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YELLOW CAB CO.

The YELLOW CAB CO. became Cleveland's major taxicab service after receiving a monopoly within the city from city council in 1934. A Yellow Cab Co. was organized in Cleveland as early as 1923, operating from E. 49th St. and Superior. It had apparently merged with the Red Top Cab Co. by 1926, altered its name to the Cleveland Yellow Cab Co., and moved into Red Top's former location at 1500-1538 Lakeside Ave. By June 1929 Yellow Cab had been taken over by the DeLuxe Cab Co., which had been incorporated in 1927. In 1929 Jesse T. Smith became president, and DeLuxe began replacing its fleet with yellow cabs; in 1930 it became the Yellow Cab Co. and moved into a new 400-car garage at 2020 W. 3rd St. Yellow expanded its operations steadily until 3 May 1934, when Taxi Drivers Union Local No. 555 went on strike. The 11-week strike was marred by violence before an agreement was finally reached on 19 July. Less than 6 months after the strike, Yellow announced that it was consolidating operations with its major competitor, the Zone Cab Co., which had been organized in 1930 by Daniel Sherby; in 1931, ARTHUR B. "MICKEY" MCBRIDE bought a controlling share of the business and became its president. Smith remained president of Yellow, which became the main operating company in the merger, with its garage serving as headquarters. The United Garage Service Corp. was later established as a holding company for the two companies.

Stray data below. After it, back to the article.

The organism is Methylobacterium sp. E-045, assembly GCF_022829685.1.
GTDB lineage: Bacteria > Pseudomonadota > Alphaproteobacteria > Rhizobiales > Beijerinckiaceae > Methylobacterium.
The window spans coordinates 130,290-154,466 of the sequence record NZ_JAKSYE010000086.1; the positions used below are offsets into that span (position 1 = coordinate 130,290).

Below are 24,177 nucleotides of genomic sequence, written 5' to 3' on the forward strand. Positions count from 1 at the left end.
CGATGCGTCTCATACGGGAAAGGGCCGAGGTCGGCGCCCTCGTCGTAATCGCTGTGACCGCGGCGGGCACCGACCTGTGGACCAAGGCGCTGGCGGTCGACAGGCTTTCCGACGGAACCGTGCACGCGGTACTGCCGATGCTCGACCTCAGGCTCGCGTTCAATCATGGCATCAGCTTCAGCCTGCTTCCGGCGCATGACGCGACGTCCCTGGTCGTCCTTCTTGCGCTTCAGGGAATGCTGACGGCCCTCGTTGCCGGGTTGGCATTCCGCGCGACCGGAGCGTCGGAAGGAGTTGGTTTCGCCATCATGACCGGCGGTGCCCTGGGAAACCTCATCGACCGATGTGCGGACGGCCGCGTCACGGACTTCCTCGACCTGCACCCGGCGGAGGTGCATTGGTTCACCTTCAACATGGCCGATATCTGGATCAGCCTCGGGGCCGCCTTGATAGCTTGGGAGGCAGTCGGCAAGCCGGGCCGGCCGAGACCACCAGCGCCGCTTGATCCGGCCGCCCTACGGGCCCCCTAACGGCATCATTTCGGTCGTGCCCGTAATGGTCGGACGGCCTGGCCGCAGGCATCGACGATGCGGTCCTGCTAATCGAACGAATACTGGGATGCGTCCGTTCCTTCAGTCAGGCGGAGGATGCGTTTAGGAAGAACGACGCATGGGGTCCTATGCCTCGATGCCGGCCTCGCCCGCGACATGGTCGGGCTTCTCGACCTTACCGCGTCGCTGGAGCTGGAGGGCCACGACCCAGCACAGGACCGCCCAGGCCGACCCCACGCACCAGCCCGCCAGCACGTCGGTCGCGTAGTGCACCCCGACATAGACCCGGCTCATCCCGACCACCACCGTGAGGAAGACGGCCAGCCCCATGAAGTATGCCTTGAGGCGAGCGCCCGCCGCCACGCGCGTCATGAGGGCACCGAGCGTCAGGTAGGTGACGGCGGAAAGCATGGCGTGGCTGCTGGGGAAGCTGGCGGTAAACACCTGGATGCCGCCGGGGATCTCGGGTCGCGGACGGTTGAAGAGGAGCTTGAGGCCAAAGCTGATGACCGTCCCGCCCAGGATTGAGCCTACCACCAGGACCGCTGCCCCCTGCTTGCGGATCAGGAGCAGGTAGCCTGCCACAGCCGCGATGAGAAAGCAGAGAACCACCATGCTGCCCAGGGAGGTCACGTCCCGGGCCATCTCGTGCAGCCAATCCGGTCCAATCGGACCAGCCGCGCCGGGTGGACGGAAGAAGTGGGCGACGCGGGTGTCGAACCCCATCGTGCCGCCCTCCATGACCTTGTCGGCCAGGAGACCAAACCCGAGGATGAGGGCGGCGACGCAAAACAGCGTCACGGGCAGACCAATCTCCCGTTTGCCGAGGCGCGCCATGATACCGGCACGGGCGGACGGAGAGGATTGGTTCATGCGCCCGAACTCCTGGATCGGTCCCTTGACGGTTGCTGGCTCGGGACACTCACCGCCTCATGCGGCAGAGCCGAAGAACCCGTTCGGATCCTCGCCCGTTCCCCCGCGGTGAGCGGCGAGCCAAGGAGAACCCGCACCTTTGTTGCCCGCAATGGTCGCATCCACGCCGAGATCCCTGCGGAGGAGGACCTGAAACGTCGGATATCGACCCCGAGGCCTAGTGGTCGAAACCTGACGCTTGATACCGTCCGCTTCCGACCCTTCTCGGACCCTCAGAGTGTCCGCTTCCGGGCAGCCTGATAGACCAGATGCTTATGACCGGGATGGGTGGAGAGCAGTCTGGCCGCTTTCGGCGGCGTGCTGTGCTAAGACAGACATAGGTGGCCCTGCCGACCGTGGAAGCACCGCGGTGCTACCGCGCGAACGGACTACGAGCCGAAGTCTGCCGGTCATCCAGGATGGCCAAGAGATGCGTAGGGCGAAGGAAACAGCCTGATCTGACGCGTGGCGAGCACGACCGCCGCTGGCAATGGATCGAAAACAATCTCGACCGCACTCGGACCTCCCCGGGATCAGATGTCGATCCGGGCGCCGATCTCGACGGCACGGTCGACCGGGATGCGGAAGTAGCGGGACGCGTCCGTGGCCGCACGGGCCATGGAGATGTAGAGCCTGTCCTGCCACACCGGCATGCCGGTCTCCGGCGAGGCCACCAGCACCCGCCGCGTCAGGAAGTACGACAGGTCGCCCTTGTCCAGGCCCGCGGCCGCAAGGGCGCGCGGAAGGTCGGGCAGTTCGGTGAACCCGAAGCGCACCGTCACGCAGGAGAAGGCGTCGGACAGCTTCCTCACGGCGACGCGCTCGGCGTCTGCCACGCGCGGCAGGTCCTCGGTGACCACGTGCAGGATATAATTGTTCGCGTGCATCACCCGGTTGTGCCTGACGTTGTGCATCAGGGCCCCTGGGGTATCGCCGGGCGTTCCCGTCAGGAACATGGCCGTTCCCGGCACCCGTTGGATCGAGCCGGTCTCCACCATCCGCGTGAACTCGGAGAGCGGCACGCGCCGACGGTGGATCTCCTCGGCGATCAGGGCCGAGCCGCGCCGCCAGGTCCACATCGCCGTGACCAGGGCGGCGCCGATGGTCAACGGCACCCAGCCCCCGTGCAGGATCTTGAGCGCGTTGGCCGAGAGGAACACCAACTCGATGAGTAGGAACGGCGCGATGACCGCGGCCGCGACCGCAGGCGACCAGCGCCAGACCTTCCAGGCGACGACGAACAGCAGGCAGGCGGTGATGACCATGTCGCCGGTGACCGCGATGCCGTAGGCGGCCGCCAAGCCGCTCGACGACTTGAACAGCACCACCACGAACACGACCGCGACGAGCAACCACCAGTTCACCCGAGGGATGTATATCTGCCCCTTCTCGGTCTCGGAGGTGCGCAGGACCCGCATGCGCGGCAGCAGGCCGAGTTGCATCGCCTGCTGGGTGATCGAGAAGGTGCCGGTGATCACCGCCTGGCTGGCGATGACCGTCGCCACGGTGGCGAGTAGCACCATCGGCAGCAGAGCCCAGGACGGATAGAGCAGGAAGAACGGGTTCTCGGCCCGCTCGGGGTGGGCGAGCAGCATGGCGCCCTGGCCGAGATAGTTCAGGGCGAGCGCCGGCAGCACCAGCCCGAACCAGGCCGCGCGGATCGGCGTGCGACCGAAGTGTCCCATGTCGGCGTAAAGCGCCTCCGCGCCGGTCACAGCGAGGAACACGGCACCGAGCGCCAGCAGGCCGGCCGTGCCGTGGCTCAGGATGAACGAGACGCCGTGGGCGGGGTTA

Yellow Cab enjoyed a relatively stable and profitable business for the next 35 years. During World War II it employed women drivers as replacements for men, and in Oct. 1944 it became the first cab company to use 2-way radios for dispatch. In 1947 the city council preserved the firm's monopoly on service within the city when it refused to grant taxi permits to a group of veterans who planned to form the G.I. Cab Co. By 1967 there were 481 Yellow and 105 Zone cabs on Cleveland streets. The extension of the GREATER CLEVELAND REGIONAL TRANSIT AUTHORITY's rapid service to the airport in 1968, however, contributed to a reduction in Yellow's business; between 1971-74, taxi ridership dropped by 34%, and Yellow and Zone lost $965,413, despite a driver-approved paycut in 1971. A 73% leap in gas costs and charges by the U.S. Environmental Protection Agency of violating clean-air laws added to the company's problems. Between 1970-76, Yellow and Zone reduced their number of cab drivers from 1,500 to 761, with a fleet of 458 cabs. In 1977 the city council granted a rate increase only after Yellow agreed to relax its monopoly and grant unused permits to independent drivers. Ten years later the city cancelled Yellow's half-century monopoly by allowing operations by any company with a minimum of 25 cars. In 1993 Yellow ceased operating its 240 cabs with company-employed drivers, leasing them instead to drivers on a daily basis.